• Posted December 13, 2016 at 5:18 pm | Permalink

      I mentioned that too, below before reading the other comments. I got really angry watching him constantly cut Krauss off in midsentence.

  21. Carl
    Posted December 13, 2016 at 1:42 pm | Permalink

    I won’t defend Robert Wright’s teleology. Spinoza eviscerated this idea to my satisfaction long before Darwin. However, some of the piling on here seems excessive when it gets personal.

    I found The Moral Animal quite worthwhile and thought provoking. The Evolution of God has a lot of interesting historical information and speculation about how the gods of certain groups of people evolved (as ideas, not existing entities) into their more familiar versions.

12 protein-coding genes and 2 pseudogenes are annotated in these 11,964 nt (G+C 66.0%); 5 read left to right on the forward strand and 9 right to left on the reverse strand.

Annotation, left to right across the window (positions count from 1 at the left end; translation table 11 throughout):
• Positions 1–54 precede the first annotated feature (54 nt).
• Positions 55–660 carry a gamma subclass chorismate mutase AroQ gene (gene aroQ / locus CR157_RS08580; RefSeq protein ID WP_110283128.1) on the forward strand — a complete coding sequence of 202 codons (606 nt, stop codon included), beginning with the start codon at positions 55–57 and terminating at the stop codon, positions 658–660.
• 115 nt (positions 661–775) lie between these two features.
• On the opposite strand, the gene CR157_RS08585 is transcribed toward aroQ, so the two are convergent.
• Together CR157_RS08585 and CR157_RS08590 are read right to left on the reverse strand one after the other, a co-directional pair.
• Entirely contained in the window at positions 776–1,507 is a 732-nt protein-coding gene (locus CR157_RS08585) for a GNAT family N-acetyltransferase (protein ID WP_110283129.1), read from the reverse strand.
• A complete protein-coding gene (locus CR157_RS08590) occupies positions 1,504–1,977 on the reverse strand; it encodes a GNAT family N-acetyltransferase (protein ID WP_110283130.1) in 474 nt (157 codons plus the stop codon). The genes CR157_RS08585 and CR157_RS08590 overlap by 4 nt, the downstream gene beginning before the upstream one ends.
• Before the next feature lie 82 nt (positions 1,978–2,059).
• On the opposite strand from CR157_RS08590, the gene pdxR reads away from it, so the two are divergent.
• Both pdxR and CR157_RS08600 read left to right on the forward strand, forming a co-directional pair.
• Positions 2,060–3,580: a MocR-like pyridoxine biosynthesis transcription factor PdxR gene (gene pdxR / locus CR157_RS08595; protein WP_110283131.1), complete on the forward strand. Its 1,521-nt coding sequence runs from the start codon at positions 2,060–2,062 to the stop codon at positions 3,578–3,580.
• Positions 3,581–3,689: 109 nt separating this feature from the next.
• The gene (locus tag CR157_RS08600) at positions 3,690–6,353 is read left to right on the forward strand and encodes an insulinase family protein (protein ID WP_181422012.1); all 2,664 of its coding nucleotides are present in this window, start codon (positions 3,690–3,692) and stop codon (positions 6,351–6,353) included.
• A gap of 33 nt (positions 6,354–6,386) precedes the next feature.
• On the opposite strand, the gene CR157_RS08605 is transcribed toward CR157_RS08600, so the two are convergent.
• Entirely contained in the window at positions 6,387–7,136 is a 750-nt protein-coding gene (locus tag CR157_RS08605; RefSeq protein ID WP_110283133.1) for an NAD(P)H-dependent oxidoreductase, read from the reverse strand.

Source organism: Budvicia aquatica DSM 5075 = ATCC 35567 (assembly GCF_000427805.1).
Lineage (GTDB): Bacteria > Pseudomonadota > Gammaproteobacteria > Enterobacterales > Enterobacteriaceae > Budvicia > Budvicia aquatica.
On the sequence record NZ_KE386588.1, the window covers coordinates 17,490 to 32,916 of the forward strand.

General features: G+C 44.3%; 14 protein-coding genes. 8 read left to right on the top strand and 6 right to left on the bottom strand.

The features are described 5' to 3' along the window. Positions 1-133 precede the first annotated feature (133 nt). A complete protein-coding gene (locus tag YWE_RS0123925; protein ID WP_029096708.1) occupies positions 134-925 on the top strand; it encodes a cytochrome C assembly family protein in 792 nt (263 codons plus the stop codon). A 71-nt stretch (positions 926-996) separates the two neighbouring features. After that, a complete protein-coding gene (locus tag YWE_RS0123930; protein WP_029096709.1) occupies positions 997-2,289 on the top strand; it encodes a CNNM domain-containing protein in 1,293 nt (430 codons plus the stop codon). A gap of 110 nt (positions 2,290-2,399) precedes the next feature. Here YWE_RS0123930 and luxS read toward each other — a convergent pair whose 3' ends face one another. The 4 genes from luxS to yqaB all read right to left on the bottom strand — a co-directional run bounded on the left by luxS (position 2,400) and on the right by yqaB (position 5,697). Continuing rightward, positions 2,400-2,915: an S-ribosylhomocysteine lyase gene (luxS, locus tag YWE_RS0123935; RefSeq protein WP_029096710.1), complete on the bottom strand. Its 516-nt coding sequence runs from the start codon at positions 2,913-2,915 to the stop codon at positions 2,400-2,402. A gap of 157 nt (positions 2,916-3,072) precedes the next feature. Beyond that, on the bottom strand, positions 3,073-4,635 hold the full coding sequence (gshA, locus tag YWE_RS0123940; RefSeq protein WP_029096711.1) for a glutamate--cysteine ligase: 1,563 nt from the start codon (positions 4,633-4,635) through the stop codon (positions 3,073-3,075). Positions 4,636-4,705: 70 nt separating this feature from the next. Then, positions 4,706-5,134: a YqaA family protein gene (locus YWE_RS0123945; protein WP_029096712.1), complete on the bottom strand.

Lots of smart people have an occasional dumb idea or go off on a weird tangent. What does Isaac Newton’s obsession with Revelation do your opinion of him?

    • Posted December 13, 2016 at 2:35 pm | Permalink

      I liked The Moral Animal. But Wright’s digression into teleology isn’t an aberration; it’s been an agenda of his for at least a decade. So it’s not just “an occasional dumb idea”, but an ideological viewpoint that he pushes whenever he can.

      • allenmacneill
        Posted December 14, 2016 at 2:07 am | Permalink

        Yes! Non-Zero was his first book-length presentation of his “theory” of evolutionary teleology (otherwise known as intellectual masturbation).

  22. Posted December 13, 2016 at 4:17 pm | Permalink

    As the cartoon character Zapp Brannigan put it “if we hit that bullseye, the rest of the dominoes should fall like a house of cards. Checkmate.” He proposes a blend of metaphors, forming a murky picture. How about my eclectic mix?